A Surrey man says he was wrongly accused of being the subject of one of Surrey Creep Catcher’s latest videos, and now he plans on suing.
Darrell Berekoff said he was falsely identified in several Facebook comments related to a video called “Meet Darrel,” first posted on July 30. His name and picture were posted on the social media site last week, which has now resulted in death threats and messages to various members of Berekoff’s family.
The “Darrel” featured in the video is only identified by his first name and age. His profession, the drywall business, is mentioned in the video. Unfortunately for Berekoff, he shares the same profession, name, and is about the same age.
“His name just happens to be Darrell and he happens to be involved in the drywall business. And my age is similar,” Berekoff said.
Berekoff is a 38-year-old Surrey resident who said he is now scared for his safety. He was alerted to the Facebook post on Wednesday evening when his aunt reached out after his cousin received a message from one of Creep Catchers’ supporters.
Other comments on the post told another supporter to repost Berekoff’s information on Facebook.
“Basically, from there someone went ahead and started messaging my family members,” Berekoff said.
“I don’t know how they’ve come to this conclusion. It’s not me in the video, not even remotely me. They made a huge mistake.”
Upon hearing about the identification, Berekoff said he phoned Ryan LaForge, the head of Surrey Creep Catchers. LaForge apparently told him that his Facebook profile matched up with the information they had about the video subject, and he apologized for the mis-identification. At that point, the posts referring to Berekoff were deleted.
LaForge told Global News that he never explicitly said the man in the video was Berekoff but asked his followers if they thought it was him.
Part of the apology sent by LaForge read: “It seems the person used his information when he was talking to the underage girl and I took it at face value and I was wrong. I hope you expect my sincere apology to this matter. I hope you understand that we are looking out for the kids and trying to keep them safe by all means necessary.”
But Berekoff said the apology was “too little, too late.”
“Thousands of people have seen this picture of me and now I just got a phone call from my boss saying that someone just called the office threatening to kill him if they keep me employed.”
The death threat to his boss has Berekoff particularly anxious. He said he had called LaForge from the office phone, then the threat came to that line two days later from a private number.
“I’m just really worried at this point… This is a huge deal. I don’t feel safe.”
Everyone Berekoff has told has been supportive of his plight. His boss suggested he get a lawyer and file a lawsuit, something he’s prepared to do.
“Somebody needs to be held responsible for this. Let’s face it, if I have to move someone, is going to be paying for that.”
In Berekoff’s mind, being a pedophile is the worst crime someone could be accused of.
“If anyone knows me they can vouch for my character. I have eight nieces and nephews who just love me. I would never hurt an animal or a child,” he said.
“This came as the biggest shock ever. Out of nowhere. My girlfriend can’t believe it, my family can’t believe it. I have no idea how many people have been told.”
The Surrey Creep Catchers Facebook page where Berekoff’s name and photo were posted has almost 6,000 followers. The YouTube video posted last week already has over 6,000 views.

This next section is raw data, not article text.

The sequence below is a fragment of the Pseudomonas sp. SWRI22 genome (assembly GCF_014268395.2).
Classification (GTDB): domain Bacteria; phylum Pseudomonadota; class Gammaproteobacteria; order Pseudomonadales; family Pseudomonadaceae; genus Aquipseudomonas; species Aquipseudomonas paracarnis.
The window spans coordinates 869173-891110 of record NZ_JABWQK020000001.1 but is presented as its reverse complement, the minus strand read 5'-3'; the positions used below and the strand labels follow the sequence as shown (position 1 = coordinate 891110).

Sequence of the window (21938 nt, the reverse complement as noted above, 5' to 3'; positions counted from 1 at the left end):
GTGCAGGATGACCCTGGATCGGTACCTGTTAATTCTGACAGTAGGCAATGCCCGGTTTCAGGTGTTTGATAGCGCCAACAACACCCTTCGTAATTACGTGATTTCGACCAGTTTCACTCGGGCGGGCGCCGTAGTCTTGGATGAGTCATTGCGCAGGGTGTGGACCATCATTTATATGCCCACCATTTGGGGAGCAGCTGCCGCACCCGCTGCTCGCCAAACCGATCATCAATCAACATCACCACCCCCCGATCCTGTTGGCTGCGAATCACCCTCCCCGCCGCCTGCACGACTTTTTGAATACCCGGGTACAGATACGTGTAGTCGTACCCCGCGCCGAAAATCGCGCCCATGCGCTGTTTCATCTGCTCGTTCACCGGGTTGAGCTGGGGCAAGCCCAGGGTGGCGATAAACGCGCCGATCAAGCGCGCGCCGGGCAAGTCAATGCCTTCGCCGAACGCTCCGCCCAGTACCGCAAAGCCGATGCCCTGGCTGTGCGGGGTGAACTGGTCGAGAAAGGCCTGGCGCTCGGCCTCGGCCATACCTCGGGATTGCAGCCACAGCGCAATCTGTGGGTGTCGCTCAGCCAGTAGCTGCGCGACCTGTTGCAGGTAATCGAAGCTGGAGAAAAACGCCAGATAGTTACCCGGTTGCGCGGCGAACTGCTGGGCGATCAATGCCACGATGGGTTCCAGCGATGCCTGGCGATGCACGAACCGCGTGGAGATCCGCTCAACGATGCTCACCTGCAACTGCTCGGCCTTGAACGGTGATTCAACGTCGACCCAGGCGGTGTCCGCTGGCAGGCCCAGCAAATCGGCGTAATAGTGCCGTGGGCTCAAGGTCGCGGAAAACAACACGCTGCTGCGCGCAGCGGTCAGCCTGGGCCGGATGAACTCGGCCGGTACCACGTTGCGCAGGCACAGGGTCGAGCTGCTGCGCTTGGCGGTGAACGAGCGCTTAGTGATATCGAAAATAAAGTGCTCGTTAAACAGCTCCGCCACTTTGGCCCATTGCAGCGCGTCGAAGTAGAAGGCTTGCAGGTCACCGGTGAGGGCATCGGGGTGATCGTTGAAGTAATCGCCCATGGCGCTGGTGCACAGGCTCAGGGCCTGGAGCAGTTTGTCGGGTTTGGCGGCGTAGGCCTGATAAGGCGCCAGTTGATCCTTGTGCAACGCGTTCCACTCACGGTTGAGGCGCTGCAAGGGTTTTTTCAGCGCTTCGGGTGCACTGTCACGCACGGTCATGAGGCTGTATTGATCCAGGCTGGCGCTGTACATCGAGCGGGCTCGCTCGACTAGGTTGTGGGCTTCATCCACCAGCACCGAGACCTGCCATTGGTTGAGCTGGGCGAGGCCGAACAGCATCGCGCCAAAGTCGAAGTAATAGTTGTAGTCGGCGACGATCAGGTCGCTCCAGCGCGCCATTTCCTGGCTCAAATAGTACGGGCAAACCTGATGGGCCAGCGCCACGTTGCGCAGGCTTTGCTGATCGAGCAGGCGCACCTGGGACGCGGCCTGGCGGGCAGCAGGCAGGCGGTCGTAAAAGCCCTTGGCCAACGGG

He said he tried calling the police for help but was told there was nothing they could do. In fact, he was disheartened with the response he was given.
“The cops were like ‘If it’s you in the video, we can help you,’ and I was just like ‘Are you guys nuts? It’s not me in the video, why can’t you help me?’”
Dr. Rob Gordon, a professor of criminology at Simon Fraser University, said groups like Surrey Creep Catchers “need to get sued.”
Gordon believes the issue of public shaming has gotten to a point where irrevocable damage can be done. Prior to the digital age, public shaming would take place in town squares or later, subscription-based newspapers, meaning the extent to which someone could be defamed was typically minimized. Now, social media can spread slanderous information like wildfire.
“It’s the same as the mob mentality that used to accompany lynchings,” Gordon said.
“The only remedy available to somebody who is wronged in this way is to go to court and sue the individuals who are defaming them.”
Like in Berekoff’s case, these public mis-identifications are doing a lot of harm to a lot of innocent people, Gordon added.
“We’ve reached a point now where it’s not funny any more. It really has to be addressed and I would suggest to the Ministry of Justice both federally and provincially that it is time to take a look at it and hopefully bring in some regulation.”
This isn’t the first time the subject of a Creep Catchers video has faced public humiliation, resulting in tragic consequences. Earlier this month a mentally ill Edmonton woman took her own life after being featured in one of the vigilante’s public stings.
For his part, Surrey Creep Catchers’ LaForge told Global News he doesn’t think what he did was wrong.
He said he doesn’t condone the actions of his followers that led to Berekoff receiving threats.
Berekoff said in response, “To me, that should be against the law. They invaded my privacy, they’ve put me in danger. What is this guy thinking?”
“My phone number is right there, why didn’t you phone me? But no, you just put my face out there and now I’m getting death threats.”
He added that he thinks Surrey Creep Catchers is doing a good thing by going after suspect pedophiles, but they’re doing it “the wrong way” and someone is going to get hurt.